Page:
by Sara Vinson
In the absence of an effective environmental tribunal, India’s Supreme Court has established a “green bench” within the Court. The bench was created about fifteen years ago, and has since issued many judgments and orders aiding in environmental conservation. Now, Chief Justice Kapadia has announced the creation of a second “green bench” within the Court. The second bench has been deemed necessary, as the number of environmental cases being lodged has significantly increased in past years.
C.J. Kapadia will head one bench, which will hear cases on Fridays pertaining to mining in forests and large development projects. Justice Reddy will head the second bench, which will hear all other cases on Mondays. Justice Reddy’s bench will also hear any matters relating to the implementation of directives issued by the former single bench. The bench is currently handling two very high-profile cases. The first deals with a proposed memorial park–which would include statues of various leaders–located very close to a bird sanctuary. Several environmentalists are opposing construction of this park. The second case involves limestone mining operations of French cement company Lafarge SA in northeast India.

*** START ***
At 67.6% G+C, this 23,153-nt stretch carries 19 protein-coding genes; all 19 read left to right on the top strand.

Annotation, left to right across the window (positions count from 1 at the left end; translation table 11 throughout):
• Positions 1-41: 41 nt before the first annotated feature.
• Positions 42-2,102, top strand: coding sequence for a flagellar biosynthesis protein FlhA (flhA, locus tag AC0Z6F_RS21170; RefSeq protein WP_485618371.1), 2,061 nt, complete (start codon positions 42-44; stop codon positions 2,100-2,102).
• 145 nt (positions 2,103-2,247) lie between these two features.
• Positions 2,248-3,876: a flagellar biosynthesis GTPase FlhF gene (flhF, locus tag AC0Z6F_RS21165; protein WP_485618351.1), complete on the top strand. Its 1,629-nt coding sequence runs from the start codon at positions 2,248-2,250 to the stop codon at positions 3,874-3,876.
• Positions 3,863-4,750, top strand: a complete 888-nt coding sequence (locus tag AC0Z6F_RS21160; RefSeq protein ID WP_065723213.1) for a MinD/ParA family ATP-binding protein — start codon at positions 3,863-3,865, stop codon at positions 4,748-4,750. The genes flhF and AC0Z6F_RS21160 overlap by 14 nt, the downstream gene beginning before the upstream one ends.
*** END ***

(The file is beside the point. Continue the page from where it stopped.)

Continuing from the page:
India’s new National Green Tribunal should be established by the end of 2010. The development of this tribunal, however, does not mean the end for the “green bench.” The Supreme Court will still serve as the final court of appeals for the Tribunal’s decisions. India is one of several countries that has created specialized environmental courts and tribunals in the past several years. Other countries include Australia (Land and Environment Court of New South Wales), England and Wales, and the Philippines.